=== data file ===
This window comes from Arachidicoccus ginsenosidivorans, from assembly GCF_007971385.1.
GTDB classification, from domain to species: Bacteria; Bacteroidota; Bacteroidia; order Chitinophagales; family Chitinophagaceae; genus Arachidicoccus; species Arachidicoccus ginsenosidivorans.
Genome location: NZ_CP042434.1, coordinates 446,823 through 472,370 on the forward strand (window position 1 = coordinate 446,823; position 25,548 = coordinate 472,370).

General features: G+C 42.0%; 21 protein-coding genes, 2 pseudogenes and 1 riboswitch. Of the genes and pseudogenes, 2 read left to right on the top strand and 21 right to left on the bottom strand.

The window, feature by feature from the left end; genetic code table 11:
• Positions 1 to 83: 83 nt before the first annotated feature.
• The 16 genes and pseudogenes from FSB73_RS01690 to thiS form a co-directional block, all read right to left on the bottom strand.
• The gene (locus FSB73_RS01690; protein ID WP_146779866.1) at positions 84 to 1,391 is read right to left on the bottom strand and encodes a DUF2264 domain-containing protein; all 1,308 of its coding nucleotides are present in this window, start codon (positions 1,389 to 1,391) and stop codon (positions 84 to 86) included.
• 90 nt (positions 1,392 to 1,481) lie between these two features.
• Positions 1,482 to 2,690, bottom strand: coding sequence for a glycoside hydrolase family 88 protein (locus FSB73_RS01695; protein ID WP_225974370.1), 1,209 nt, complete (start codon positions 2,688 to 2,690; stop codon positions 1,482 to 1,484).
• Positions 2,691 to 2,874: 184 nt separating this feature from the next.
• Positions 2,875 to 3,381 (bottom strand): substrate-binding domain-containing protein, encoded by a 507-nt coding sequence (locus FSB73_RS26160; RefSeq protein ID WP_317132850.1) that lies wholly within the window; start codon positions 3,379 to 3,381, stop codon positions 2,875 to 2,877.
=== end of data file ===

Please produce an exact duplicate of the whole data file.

This window comes from Arachidicoccus ginsenosidivorans, from assembly GCF_007971385.1.
GTDB classification, from domain to species: Bacteria; Bacteroidota; Bacteroidia; order Chitinophagales; family Chitinophagaceae; genus Arachidicoccus; species Arachidicoccus ginsenosidivorans.
Genome location: NZ_CP042434.1, coordinates 446,823 through 472,370 on the forward strand (window position 1 = coordinate 446,823; position 25,548 = coordinate 472,370).

General features: G+C 42.0%; 21 protein-coding genes, 2 pseudogenes and 1 riboswitch. Of the genes and pseudogenes, 2 read left to right on the top strand and 21 right to left on the bottom strand.

The window, feature by feature from the left end; genetic code table 11:
• Positions 1 to 83: 83 nt before the first annotated feature.
• The 16 genes and pseudogenes from FSB73_RS01690 to thiS form a co-directional block, all read right to left on the bottom strand.
• The gene (locus FSB73_RS01690; protein ID WP_146779866.1) at positions 84 to 1,391 is read right to left on the bottom strand and encodes a DUF2264 domain-containing protein; all 1,308 of its coding nucleotides are present in this window, start codon (positions 1,389 to 1,391) and stop codon (positions 84 to 86) included.
• 90 nt (positions 1,392 to 1,481) lie between these two features.
• Positions 1,482 to 2,690, bottom strand: coding sequence for a glycoside hydrolase family 88 protein (locus FSB73_RS01695; protein ID WP_225974370.1), 1,209 nt, complete (start codon positions 2,688 to 2,690; stop codon positions 1,482 to 1,484).
• Positions 2,691 to 2,874: 184 nt separating this feature from the next.
• Positions 2,875 to 3,381 (bottom strand): substrate-binding domain-containing protein, encoded by a 507-nt coding sequence (locus FSB73_RS26160; RefSeq protein ID WP_317132850.1) that lies wholly within the window; start codon positions 3,379 to 3,381, stop codon positions 2,875 to 2,877.